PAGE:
The Exorcist (1973)

William Friedkin | 2hr 12min

Though it is the scarred, pale face of a possessed Regan MacNeil which has culturally persisted as the image most closely associated with The Exorcist, the film reveals its most central concern right there in its title – this is about Father Karras, a priest tasked with saving the soul of a 12-year-old girl, and his disturbing confrontation with his own lack of faith. He is not alone in his efforts, as late in the film he is joined by Father Merrin, an older priest whose past with the demon Pazuzu offers a bolstering of spiritual conviction, and the full-frontal revulsion with which the fiend provokes them is similarly contained mostly within that final act. Up until this unleashing of supernatural horror, William Friedkin builds a creeping slow-burn of a narrative, quietly drawing together Karras’ spiritual crisis and its formal counterpoint in Regan’s gradual possession.

One of the most terrifying movie monsters ever, played by a 13-year-old Linda Blair.

As Regan’s mother, Chris, walks through the suburban streets of Georgetown early on, The Exorcist’s famous tubular bells theme rings throughout, imbuing this seemingly benign location with a threatening eeriness. No longer do we have to venture into Gothic castles and creepy motels to find terrifying monsters, as the catalyst for Regan’s possession remains largely ambiguous. All we can gage is that this is an ancient spirit which humanity has wrestled with for millennia, as indicated by the opening scene set in an Iraqi archaeological dig site, and that it has invaded a corner of our modern society presumed to be a safe place for our children. The paranoia of 1970s America is well and truly alive in The Exorcist. 
As Regan’s mother, Chris, passes by the local church, we smoothly latch from her storyline onto the parallel plot thread of Father Karras, whose disconnection to his faith is mirrored in the physical distance between him and his elderly mother. As a devout Catholic woman, she is one of the few remaining links holding him to his religious belief, and the guilt he harbours over living too far to care for her properly is thereby associated closely with his own personal spiritual crisis. When she passes away, his shame and doubt only intensifies, further feeding his personal demons and thus putting him at an immediate disadvantage when he is enlisted to exorcise someone else’s.

Faith and endurance always on Friedkin’s mind.

When he finally arrives at the MacNeils’ house, these once-dainty, wallpapered bedrooms and corridors have been overtaken by the unholy force inhabiting Regan’s body. Rather than turning it into a red-hot, torturous hellscape, it instead manifests as an icy-cold wasteland, void of life or anything sacred. The demonic being which Karras is confronted with is intelligent and psychologically invasive, recognising and playing on his crisis of faith by deliberately failing his tests intended to determine whether Regan’s spiritual sickness is truly supernatural. Through vulgar acts of sex, violence, and blasphemy, it continues to force upon him questions of how this thing, whether it be paranormal or not, could exist in a world with a loving God.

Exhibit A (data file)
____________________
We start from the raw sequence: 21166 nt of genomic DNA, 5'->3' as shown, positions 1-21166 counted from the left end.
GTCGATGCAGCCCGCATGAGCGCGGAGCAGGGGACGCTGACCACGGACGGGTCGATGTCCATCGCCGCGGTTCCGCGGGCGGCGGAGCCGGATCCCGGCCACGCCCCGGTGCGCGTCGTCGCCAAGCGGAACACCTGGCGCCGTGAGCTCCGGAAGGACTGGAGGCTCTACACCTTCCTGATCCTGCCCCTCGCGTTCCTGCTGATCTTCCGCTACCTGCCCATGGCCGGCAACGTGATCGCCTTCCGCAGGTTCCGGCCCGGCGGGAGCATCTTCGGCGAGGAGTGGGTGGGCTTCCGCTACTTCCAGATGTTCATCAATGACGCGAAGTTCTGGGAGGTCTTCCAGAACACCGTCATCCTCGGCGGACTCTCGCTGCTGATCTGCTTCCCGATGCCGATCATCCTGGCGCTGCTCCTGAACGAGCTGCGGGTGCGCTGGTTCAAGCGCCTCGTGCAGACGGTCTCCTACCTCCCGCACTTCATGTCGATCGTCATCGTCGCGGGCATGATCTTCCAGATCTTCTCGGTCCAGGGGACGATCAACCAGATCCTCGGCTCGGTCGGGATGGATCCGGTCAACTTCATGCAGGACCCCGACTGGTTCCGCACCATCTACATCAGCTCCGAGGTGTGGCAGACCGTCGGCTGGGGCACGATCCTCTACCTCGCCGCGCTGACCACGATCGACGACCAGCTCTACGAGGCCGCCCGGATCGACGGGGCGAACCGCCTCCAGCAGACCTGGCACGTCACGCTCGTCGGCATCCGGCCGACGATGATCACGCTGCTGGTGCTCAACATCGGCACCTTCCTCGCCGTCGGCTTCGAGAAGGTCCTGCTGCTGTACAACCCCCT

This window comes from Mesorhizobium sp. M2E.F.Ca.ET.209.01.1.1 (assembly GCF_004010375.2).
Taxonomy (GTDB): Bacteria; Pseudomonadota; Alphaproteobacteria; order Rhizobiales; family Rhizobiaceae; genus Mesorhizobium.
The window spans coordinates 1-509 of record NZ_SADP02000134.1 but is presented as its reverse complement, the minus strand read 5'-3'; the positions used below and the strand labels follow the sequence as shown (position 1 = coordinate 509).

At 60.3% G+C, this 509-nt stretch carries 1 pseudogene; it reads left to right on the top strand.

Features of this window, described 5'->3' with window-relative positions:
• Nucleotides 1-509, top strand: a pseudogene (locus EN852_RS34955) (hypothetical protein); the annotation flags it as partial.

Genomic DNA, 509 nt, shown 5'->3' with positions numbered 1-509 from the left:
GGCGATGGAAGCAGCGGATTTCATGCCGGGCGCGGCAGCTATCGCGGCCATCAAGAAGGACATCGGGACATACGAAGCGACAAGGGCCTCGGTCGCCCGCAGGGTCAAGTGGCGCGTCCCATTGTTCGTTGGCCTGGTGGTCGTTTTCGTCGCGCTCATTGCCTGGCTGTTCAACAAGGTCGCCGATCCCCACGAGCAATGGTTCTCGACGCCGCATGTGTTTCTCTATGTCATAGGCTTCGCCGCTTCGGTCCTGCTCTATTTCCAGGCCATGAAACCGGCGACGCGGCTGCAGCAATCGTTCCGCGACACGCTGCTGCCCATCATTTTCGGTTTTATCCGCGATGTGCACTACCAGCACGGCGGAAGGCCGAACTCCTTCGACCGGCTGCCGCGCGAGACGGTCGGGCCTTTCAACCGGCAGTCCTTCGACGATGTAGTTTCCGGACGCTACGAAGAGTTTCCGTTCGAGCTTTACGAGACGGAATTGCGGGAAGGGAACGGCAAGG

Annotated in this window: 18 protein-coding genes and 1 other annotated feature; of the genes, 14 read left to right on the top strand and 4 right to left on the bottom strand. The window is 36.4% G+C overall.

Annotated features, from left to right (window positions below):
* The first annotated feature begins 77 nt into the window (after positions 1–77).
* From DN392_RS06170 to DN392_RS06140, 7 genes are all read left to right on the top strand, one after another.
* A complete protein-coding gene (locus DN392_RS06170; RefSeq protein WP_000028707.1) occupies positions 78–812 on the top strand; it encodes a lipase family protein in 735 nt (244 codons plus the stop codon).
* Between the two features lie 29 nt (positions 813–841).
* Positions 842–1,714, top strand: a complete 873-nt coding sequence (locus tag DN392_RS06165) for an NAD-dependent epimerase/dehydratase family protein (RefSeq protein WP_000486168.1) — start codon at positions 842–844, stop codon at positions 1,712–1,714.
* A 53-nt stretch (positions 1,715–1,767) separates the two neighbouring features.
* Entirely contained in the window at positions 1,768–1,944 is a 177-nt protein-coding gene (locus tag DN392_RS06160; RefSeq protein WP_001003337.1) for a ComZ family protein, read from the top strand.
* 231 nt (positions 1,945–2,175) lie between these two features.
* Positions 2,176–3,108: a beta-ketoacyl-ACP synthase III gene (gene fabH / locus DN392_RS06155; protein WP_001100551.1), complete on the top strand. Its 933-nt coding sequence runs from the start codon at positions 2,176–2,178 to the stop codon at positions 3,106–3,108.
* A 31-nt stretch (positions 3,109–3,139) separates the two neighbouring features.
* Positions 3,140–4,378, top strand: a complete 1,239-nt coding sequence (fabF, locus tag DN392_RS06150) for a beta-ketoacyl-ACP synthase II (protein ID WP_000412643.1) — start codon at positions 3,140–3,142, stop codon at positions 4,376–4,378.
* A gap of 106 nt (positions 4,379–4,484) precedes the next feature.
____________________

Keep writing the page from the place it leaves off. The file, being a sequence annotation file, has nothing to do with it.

Father Merrin arriving, backlit in the misty coldness emanating from Regan’s bedroom – a justifiably iconic shot.

As Karras’ strength dwindles, the arrival of Father Merrin heralds some little bit of hope. Silently anticipating the coming of its old foe, the demon’s eyes narrow, and we slowly dissolve from this extreme close-up to the street outside, where the elderly priest’s taxi pulls up. Chillingly silhouetted in the pale blue mist that has now spilled out from Regan’s bedroom and onto the footpath, Merrin finally enters this godless space.

It is an exhausting ten minutes that we spend watching the two face off – Pazuzu spewing green bile, cursing, levitating, flicking out its long, black tongue, all the while Merrin remains steadfast in his devotion, barely reacting to its provocations. No music is needed to emphasise this frightening battle of faith and corruption. Instead, it is simply underscored by Pazuzu’s rough, grating voice, Merrin’s prayers of conviction, and the violent rattling of furniture. Much of the repulsive imagery which The Exorcist is remembered for takes place here, but it is easy to forget how just about every other element of this scene, from its stark lighting to performances, is designed to wear its audience down into a state of hopelessness not unlike Karras’. 

Blue, expressionistic lighting all through Regan’s bedroom, creating haunting silhouettes such as these.

The restoration of faith for this lost believer eventually comes not in his victory over fear, but in his literal absorption of another’s sins and subsequent sacrifice, thus destroying this evil once and for all. Friedkin paints the allusion to Christ’s redemptive death in broad strokes, but after the brutally unapologetic confrontation we have witnessed, an equally unapologetic metaphor of absolution serves to bring about a perfect balance. It is in the patient narrative progression towards this shocking test of faith that Friedkin accomplishes something remarkable, bit by bit letting his demented, expressionistic imagery seep into the quiet suburbs of America, and thereby crafting not just a controversial cultural touchstone, but a masterwork of cinematic horror.

The Exorcist as available to stream on Netflix Australia, and available to rent or buy on iTunes, YouTube, and Amazon Video.


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